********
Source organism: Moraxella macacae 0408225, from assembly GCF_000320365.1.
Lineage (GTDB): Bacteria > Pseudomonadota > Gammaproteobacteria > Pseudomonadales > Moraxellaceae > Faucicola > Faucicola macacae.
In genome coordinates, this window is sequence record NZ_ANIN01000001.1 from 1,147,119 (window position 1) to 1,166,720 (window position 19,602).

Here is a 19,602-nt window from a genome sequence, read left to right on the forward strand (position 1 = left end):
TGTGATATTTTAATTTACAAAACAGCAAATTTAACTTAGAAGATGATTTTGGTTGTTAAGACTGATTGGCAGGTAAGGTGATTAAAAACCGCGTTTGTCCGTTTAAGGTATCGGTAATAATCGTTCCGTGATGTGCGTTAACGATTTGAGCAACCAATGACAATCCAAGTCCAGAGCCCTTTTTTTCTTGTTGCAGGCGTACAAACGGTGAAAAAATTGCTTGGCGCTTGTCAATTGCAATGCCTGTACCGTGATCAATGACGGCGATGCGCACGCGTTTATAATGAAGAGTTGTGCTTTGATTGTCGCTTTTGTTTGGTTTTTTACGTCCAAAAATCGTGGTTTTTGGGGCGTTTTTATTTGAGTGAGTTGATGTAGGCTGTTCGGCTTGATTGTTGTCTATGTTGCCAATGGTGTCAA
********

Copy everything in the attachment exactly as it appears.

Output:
Source organism: Moraxella macacae 0408225, from assembly GCF_000320365.1.
Lineage (GTDB): Bacteria > Pseudomonadota > Gammaproteobacteria > Pseudomonadales > Moraxellaceae > Faucicola > Faucicola macacae.
In genome coordinates, this window is sequence record NZ_ANIN01000001.1 from 1,147,119 (window position 1) to 1,166,720 (window position 19,602).

Here is a 19,602-nt window from a genome sequence, read left to right on the forward strand (position 1 = left end):
TGTGATATTTTAATTTACAAAACAGCAAATTTAACTTAGAAGATGATTTTGGTTGTTAAGACTGATTGGCAGGTAAGGTGATTAAAAACCGCGTTTGTCCGTTTAAGGTATCGGTAATAATCGTTCCGTGATGTGCGTTAACGATTTGAGCAACCAATGACAATCCAAGTCCAGAGCCCTTTTTTTCTTGTTGCAGGCGTACAAACGGTGAAAAAATTGCTTGGCGCTTGTCAATTGCAATGCCTGTACCGTGATCAATGACGGCGATGCGCACGCGTTTATAATGAAGAGTTGTGCTTTGATTGTCGCTTTTGTTTGGTTTTTTACGTCCAAAAATCGTGGTTTTTGGGGCGTTTTTATTTGAGTGAGTTGATGTAGGCTGTTCGGCTTGATTGTTGTCTATGTTGCCAATGGTGTCAA